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Frogs  by Lindelea

'What it is, Pip?' Merry asked in response to a heavy sigh from his cousin.

'O I dunno,' was the reply.

'How about another pint?' the older cousin asked gently. He could see from the look in his eye that Pippin was thinking about the Shire again. They all did, these days, as the day of their departure approached... had to be approaching, though no one spoke of it openly, yet. Much as he'd grown to love the Fellowship and their friends and companions who'd surmounted War with them, his heart turned ever homewards.

'It's a lot like the Green Dragon at home,' Pippin mused, 'except that it's all so...'

'Big?' Sam said.

'No,' Pippin said, frowning in concentration. 'Dull!' he said.

Dull? Merry looked about at guardsmen shouting a drinking song, laughing Big People sharing jokes, a game of darts in the corner with an appreciative crowd of onlookers applauding their favourites.

'Dull, you know,' Pippin said. 'If we were home there'd be a game of Frogs going, you know it.' He sighed again. 'I haven't played at Frogs in ever so long,' he said wistfully.

'Frogs?' asked Legolas. He was slow to drink his own ale, preferring instead to drink deeply of his surroundings, taking in every nuance of every face. The more time he spent with mortals, the more they fascinated him with their urgent grasping at life and experience.

'O you know Frogs, don't you?' Pippin said. 'After all, elves are always spouting poetry.'

'It's not exactly poetry, cousin,' Merry said.

'Well it rhymes, doesn't it? I call that poetry!' Pippin maintained.

'So how do you play at Frogs, young hobbit?' Gimli said indulgently. He'd seen the homesick look, too.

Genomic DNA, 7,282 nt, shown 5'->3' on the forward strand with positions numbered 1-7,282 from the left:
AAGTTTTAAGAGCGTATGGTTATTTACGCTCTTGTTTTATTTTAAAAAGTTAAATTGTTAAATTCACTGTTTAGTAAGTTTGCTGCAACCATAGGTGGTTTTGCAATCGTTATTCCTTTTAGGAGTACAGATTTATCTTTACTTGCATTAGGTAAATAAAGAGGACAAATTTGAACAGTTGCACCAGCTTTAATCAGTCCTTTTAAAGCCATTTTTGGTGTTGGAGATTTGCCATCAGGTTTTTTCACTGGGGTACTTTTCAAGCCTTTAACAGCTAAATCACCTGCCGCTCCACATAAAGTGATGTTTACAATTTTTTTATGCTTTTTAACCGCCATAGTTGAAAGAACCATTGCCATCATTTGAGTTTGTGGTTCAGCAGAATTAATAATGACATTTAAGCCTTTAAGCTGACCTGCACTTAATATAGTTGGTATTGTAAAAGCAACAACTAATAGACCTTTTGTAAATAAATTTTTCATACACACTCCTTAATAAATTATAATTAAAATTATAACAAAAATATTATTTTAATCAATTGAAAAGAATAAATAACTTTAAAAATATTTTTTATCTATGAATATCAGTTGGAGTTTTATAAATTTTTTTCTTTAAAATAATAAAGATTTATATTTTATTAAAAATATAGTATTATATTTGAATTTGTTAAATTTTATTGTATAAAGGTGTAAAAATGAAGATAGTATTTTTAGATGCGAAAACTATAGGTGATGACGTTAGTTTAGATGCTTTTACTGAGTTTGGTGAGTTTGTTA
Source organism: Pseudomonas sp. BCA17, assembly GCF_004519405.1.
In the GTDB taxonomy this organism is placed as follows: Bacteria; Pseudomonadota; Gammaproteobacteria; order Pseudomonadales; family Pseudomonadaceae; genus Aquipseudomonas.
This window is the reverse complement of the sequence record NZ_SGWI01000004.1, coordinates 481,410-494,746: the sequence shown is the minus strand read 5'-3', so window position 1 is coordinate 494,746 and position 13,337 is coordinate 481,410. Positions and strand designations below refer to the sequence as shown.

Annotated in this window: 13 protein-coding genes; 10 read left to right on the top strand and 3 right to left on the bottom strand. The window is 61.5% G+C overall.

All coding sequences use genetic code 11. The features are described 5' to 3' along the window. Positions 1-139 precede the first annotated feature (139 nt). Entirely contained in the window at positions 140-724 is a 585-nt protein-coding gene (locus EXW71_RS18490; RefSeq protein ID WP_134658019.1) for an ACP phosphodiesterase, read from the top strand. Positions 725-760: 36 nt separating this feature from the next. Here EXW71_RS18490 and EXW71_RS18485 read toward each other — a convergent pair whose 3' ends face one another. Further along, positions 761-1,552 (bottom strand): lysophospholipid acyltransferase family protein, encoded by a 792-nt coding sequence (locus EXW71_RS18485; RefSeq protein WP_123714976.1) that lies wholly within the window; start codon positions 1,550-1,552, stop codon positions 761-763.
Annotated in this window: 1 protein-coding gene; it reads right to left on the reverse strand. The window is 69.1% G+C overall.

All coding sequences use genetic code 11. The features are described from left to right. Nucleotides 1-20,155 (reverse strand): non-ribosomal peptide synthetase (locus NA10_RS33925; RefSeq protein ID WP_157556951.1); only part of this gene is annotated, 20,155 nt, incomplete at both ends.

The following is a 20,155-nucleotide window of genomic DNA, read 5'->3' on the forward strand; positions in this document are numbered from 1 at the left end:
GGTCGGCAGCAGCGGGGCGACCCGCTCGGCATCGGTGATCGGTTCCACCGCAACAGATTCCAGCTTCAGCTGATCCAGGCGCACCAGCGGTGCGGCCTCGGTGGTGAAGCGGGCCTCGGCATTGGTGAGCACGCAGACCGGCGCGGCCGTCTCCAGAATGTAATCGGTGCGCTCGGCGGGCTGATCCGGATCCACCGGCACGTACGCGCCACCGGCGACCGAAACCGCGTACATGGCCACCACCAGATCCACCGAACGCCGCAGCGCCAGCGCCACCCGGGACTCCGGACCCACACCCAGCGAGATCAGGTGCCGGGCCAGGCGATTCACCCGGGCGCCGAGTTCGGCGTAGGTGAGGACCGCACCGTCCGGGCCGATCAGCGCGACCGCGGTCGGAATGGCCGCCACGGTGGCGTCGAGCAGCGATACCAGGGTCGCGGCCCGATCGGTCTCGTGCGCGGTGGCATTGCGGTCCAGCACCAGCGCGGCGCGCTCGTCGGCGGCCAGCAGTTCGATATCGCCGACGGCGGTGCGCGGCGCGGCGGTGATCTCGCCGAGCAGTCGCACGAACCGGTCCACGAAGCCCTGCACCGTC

'O, you take someone's name and come up with a rhyme to fit it. Of course, one of the rules is that it must fit the rhythm.'

'Poetry making? Why do you call it Frogs, then?' Faramir asked.

Merry chuckled. 'They sort of jump out at you,' he said. 'Let me see if I can give you an example, though I'm no poet, really.'

'You could be if you just practiced at it, Merry!' Pippin said earnestly.

Merry patted his arm, then stood straight, hands behind him, and began to recite. 'There once was a gardener named Sam, Sometimes he was sweet as a lamb, But when Shelob did spring, He drew out Frodo's Sting, And skewered her, neat as a ham.'

'O Mr Merry,' Sam said, blushing.

'Sorry, Samwise, it's all that came into my head.'

'That wasn't bad,' Pippin said critically. 'With a little practice you could come up with something clever.'

Legolas had been thinking, a small furrow on his flawless brow, and he spoke up suddenly. 'There was a brave hobbit named Baggins, Who held conversations with dragons. He returned to the Shire, Where they called him a liar, For they didn't believe all his braggin's.'

The four hobbits clapped. 'Excellent!' said Frodo. 'Very nice for a novice.' The elf bowed and thanked him.

'But it doesn't rhyme,' Gimli rumbled.

'What's that?' Pippin asked.

"Braggings doesn't rhyme with Baggins or Dragons,' the dwarf maintained.

'Ah,' Pippin said wisely, 'But the rules do allow you to stretch a word a bit to make it fit.' He brightened suddenly. Like this: 'There once was a hobbit named Frodo, Who looked to be gone like a dodo, His cousins all thinked He might get extinct, While carrying his heavy Load - oh!'

'There's no such word as "thinked",' Gimli said, as the four hobbits groaned and Frodo gave his young cousin a whack on the arm.